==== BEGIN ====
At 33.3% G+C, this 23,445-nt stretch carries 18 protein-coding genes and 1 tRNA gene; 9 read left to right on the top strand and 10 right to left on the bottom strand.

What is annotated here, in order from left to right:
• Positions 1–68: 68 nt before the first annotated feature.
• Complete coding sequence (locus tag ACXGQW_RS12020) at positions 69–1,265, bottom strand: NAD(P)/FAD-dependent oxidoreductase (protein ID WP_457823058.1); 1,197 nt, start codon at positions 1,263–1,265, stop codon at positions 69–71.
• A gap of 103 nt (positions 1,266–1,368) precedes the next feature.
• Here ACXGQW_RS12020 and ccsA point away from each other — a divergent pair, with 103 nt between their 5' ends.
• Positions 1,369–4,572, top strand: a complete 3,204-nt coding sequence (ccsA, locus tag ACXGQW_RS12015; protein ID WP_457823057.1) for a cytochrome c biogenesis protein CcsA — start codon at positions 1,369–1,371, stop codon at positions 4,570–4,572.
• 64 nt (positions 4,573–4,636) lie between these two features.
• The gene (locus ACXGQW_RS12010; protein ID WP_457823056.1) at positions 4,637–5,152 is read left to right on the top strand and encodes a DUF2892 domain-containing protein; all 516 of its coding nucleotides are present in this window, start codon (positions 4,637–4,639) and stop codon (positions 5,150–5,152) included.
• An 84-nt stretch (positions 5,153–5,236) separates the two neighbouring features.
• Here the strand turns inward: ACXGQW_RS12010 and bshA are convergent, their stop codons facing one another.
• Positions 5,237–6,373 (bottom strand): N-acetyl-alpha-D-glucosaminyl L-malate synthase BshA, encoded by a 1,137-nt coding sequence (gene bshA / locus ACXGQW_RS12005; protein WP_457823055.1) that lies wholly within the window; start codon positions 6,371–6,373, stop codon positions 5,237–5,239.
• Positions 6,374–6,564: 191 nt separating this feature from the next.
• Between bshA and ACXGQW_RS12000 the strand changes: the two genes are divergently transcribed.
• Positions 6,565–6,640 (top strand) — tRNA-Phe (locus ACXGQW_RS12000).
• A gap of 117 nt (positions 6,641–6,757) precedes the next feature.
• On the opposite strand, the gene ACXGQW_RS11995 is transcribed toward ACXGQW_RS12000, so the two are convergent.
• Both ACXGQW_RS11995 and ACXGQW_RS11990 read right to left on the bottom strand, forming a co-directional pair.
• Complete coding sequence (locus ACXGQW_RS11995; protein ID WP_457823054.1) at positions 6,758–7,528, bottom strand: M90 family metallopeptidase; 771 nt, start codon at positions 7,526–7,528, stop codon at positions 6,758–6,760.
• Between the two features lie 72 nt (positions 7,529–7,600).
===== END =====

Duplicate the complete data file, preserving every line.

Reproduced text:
At 33.3% G+C, this 23,445-nt stretch carries 18 protein-coding genes and 1 tRNA gene; 9 read left to right on the top strand and 10 right to left on the bottom strand.

What is annotated here, in order from left to right:
• Positions 1–68: 68 nt before the first annotated feature.
• Complete coding sequence (locus tag ACXGQW_RS12020) at positions 69–1,265, bottom strand: NAD(P)/FAD-dependent oxidoreductase (protein ID WP_457823058.1); 1,197 nt, start codon at positions 1,263–1,265, stop codon at positions 69–71.
• A gap of 103 nt (positions 1,266–1,368) precedes the next feature.
• Here ACXGQW_RS12020 and ccsA point away from each other — a divergent pair, with 103 nt between their 5' ends.
• Positions 1,369–4,572, top strand: a complete 3,204-nt coding sequence (ccsA, locus tag ACXGQW_RS12015; protein ID WP_457823057.1) for a cytochrome c biogenesis protein CcsA — start codon at positions 1,369–1,371, stop codon at positions 4,570–4,572.
• 64 nt (positions 4,573–4,636) lie between these two features.
• The gene (locus ACXGQW_RS12010; protein ID WP_457823056.1) at positions 4,637–5,152 is read left to right on the top strand and encodes a DUF2892 domain-containing protein; all 516 of its coding nucleotides are present in this window, start codon (positions 4,637–4,639) and stop codon (positions 5,150–5,152) included.
• An 84-nt stretch (positions 5,153–5,236) separates the two neighbouring features.
• Here the strand turns inward: ACXGQW_RS12010 and bshA are convergent, their stop codons facing one another.
• Positions 5,237–6,373 (bottom strand): N-acetyl-alpha-D-glucosaminyl L-malate synthase BshA, encoded by a 1,137-nt coding sequence (gene bshA / locus ACXGQW_RS12005; protein WP_457823055.1) that lies wholly within the window; start codon positions 6,371–6,373, stop codon positions 5,237–5,239.
• Positions 6,374–6,564: 191 nt separating this feature from the next.
• Between bshA and ACXGQW_RS12000 the strand changes: the two genes are divergently transcribed.
• Positions 6,565–6,640 (top strand) — tRNA-Phe (locus ACXGQW_RS12000).
• A gap of 117 nt (positions 6,641–6,757) precedes the next feature.
• On the opposite strand, the gene ACXGQW_RS11995 is transcribed toward ACXGQW_RS12000, so the two are convergent.
• Both ACXGQW_RS11995 and ACXGQW_RS11990 read right to left on the bottom strand, forming a co-directional pair.
• Complete coding sequence (locus ACXGQW_RS11995; protein ID WP_457823054.1) at positions 6,758–7,528, bottom strand: M90 family metallopeptidase; 771 nt, start codon at positions 7,526–7,528, stop codon at positions 6,758–6,760.
• Between the two features lie 72 nt (positions 7,529–7,600).